Even with 70 percent fees paid on imported vehicles, importers of damaged or ‘accidented’ vehicles officially enjoy a rebate of 30 percent. What this has done is to encourage the importation of rickety vehicles, which make up 70 percent of imported cars today.
The age of most imported used cars in Nigeria is 15 years, whereas that of Algeria, Angola, Chad, Mauritius and Seychelles is three, according to a research done by PwC’s Andrew Nevin, partner and chief economist at PwC Nigeria.
This has kept most car assemblers out of business. The prohibitive levy and duty paid on imported cars have encouraged smuggling of vehicles into Nigeria. Officially, market for cars in the country is just 6,999 as against 555,716 in South Africa; 181,001 in Egypt; 168,913 in Morocco, and 94,408 in Algeria.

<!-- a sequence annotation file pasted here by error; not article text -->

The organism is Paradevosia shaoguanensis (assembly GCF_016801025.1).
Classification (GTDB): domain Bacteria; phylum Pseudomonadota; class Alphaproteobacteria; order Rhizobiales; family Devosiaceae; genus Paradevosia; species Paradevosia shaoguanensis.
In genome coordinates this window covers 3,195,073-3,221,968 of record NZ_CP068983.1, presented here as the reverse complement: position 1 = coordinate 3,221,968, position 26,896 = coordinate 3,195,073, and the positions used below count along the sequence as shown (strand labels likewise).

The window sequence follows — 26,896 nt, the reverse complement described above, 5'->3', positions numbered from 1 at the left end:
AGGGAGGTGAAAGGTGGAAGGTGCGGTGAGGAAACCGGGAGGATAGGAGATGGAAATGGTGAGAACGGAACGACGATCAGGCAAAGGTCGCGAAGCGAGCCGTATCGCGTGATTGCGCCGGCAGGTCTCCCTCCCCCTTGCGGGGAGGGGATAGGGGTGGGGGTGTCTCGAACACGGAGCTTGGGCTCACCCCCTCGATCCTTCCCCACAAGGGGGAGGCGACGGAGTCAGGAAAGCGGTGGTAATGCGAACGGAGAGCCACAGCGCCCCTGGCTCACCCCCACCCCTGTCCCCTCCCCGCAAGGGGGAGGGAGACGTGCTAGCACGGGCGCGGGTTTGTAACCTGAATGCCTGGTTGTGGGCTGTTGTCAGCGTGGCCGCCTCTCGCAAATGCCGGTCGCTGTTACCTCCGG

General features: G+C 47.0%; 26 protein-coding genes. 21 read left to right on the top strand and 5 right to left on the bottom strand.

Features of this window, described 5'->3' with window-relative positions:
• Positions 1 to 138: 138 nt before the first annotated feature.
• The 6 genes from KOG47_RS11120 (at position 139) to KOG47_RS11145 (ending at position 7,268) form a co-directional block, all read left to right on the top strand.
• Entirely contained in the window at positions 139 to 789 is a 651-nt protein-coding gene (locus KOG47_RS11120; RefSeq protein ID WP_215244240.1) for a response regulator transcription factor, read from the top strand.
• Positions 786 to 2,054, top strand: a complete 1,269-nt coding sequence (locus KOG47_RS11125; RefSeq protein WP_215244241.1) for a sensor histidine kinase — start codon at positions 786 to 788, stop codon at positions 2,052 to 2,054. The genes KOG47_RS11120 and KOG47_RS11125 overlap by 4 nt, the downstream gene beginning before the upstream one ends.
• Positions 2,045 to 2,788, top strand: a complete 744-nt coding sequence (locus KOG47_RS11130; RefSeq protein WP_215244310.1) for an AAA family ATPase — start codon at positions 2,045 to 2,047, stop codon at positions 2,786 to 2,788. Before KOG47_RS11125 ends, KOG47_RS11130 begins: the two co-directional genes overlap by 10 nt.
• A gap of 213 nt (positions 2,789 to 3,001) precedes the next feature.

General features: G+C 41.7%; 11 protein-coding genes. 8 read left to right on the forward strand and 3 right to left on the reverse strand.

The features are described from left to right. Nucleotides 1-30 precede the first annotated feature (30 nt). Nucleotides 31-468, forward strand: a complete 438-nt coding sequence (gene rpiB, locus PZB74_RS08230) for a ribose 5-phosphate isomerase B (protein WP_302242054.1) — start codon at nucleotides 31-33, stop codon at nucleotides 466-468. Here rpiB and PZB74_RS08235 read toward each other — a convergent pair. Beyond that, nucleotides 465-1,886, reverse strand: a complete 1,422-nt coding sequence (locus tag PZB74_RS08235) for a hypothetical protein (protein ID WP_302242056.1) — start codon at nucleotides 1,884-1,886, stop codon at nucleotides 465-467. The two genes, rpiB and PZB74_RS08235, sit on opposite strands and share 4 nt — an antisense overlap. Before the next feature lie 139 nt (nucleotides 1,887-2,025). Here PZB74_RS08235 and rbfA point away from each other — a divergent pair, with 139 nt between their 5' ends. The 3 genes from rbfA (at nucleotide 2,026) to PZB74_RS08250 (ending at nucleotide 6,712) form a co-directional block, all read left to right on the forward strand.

But hundreds of thousands of vehicles come into the country each year. So, of what merit is the policy?
Also, the Goodluck Jonathan administration had genuine technocrats willing to industrialise Nigeria, though some players took advantage of loopholes in the policies to make money. But the 2013 National Industrial Revolution Plan (NIRP) represents Nigeria’s most comprehensive industrial policy since Independence. Where is that policy, prepared by experts from reputable global and local institutions, including UNIDO? Like others before it, major sections of that policy have been abandoned and left in the shelves by the current Muhammadu Buhari administration. Assuming that investors banked their investments on that policy, what happens to those humongous investments? Many companies today are investing billions in backward integration and they need clear policies, funding and good business environment to operate efficiently.